Recently, there have been reports that we aren’t getting enough vitamin D. In fact, it’s got so bad that in Cardiff, children have been getting rickets. So what should we do about it? How about eating mushrooms. That’s not such a crazy idea as you might think, as long as they’ve been on a tanning bed first.

We’re all taught that we make vitamin D using sunlight, and that’s certainly true. In fact, the 1928 Nobel Prize in chemistry was awarded to Adolf Otto Reinhold Windaus, in part for working out how cholersterol (it’s not all bad) is turned into vitamin D3 in the body. But as the BBC story I link to explains, not everyone is getting enough sun to make the vitamin D they need.

Mushroom

Luckily, we can also get vitamin D from our diets. These days, lots of foods are often ‘fortified’ with a huge array of vitamins and minerals, but there are also natural sources of vitamin D. These are mainly oily fishes like salmon, but mushrooms are also quite high in the vitamin, and suitable for vegetarians and vegans. And in a coup for those foragers among us, it seems wild mushrooms have more vitamin D than those cultivated mushrooms grown indoors. It seems mushrooms use sunlight to make the vitamin too.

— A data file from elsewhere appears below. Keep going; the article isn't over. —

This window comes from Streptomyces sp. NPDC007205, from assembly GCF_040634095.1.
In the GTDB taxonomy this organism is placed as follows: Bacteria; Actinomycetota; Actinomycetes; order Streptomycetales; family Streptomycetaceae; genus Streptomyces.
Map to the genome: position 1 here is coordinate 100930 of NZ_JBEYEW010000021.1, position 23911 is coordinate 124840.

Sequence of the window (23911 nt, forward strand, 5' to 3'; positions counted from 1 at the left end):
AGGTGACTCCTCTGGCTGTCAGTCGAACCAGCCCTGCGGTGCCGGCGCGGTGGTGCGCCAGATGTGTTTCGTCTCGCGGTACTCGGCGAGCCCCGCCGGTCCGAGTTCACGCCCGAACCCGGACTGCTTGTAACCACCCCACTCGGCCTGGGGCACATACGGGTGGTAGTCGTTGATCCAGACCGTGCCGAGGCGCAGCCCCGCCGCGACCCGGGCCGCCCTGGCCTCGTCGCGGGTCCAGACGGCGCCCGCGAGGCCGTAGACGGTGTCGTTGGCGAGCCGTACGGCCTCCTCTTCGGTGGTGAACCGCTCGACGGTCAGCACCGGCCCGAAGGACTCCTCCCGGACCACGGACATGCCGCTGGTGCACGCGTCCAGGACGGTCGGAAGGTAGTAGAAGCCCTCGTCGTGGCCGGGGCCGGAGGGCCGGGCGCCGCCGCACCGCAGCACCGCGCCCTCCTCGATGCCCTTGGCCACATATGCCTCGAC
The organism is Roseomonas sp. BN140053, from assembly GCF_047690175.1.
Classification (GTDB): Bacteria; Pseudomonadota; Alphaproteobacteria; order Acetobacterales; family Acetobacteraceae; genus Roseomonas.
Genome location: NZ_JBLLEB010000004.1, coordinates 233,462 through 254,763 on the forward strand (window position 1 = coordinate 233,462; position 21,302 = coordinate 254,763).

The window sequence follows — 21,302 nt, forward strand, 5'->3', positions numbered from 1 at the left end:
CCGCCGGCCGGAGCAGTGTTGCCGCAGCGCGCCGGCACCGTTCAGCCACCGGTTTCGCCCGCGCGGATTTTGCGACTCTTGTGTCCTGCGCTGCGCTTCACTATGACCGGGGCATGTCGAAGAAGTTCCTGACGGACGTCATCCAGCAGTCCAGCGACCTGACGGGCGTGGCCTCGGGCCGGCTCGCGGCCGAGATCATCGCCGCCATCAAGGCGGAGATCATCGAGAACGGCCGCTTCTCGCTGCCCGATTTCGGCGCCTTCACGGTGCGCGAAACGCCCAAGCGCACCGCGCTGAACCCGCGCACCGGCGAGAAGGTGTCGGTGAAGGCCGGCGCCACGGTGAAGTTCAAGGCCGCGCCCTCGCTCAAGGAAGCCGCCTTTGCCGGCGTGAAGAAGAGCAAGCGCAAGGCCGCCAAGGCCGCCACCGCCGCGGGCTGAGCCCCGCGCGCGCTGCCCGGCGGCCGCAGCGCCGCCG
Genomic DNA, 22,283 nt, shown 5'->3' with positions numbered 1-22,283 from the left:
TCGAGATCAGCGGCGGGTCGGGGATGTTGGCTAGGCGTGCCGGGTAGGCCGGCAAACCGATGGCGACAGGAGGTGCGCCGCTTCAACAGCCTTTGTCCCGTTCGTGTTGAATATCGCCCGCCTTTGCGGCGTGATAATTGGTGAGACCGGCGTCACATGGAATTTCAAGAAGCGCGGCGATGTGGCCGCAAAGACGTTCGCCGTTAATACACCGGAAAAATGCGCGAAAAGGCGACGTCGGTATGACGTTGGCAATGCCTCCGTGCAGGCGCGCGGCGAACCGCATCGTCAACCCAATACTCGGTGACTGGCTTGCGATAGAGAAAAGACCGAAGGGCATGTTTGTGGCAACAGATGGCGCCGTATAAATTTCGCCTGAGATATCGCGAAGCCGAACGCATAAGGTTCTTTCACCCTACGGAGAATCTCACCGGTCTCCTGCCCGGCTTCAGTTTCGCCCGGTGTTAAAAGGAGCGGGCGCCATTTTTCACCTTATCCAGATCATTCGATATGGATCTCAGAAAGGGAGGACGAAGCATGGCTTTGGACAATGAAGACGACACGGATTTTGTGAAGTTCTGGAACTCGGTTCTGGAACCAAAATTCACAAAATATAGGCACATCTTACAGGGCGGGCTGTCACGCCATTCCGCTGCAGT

Naturally this has led to the obvious question, can we just shine some UV on the mushrooms and get the same benefits? There have been quite a few papers on this and the answer seems to be yes. But if you’re wondering if this suspicious UV irradiation activity is a good idea, listen up, sometimes the lab is better than nature.

In this paper in J. Agric. Food Chem., button mushrooms were harvested and then either exposed to sunlight, or an equivalent dose of UVB (315nm–280nm), which I know as the wavelengths of UV that makes me go pink if I forget my suncream. While 100g of control mushrooms contained only 5μg of vitamin D, 100g of mushrooms exposed to sunlight contained 374μg of the vitamin and the same amount of UVB exposed mushrooms now had 410μg of vitamin D. That’s a lot more vitamin D than you’d get from the same amount of corn flakes (4.2μg).

So far so good. But if the vitamin D amounts for both groups of light exposed mushrooms are so high, why put your mushrooms on a tanning bed rather than giving them some fresh air and sunlight? Well the authors didn’t just measure the vit D concentrations in their mushrooms, they also measured the amounts of other vitamins and minerals present, and it seems sunlight isn’t so great after all. Although the sunlight helped make lots of vitamin D, it also reduced the amounts of riboflavin and folate. The authors suggest this might be because heat, or the more penetrating UVA in sunlight, caused the vitamins to degrade.

So, while tanning beds aren’t so healthy for humans, UVB exposure for your mushrooms is. However, I can’t help thinking that it would be better to just make sure everyone got enough sun in the first place, that at least is free.

Laura Howes

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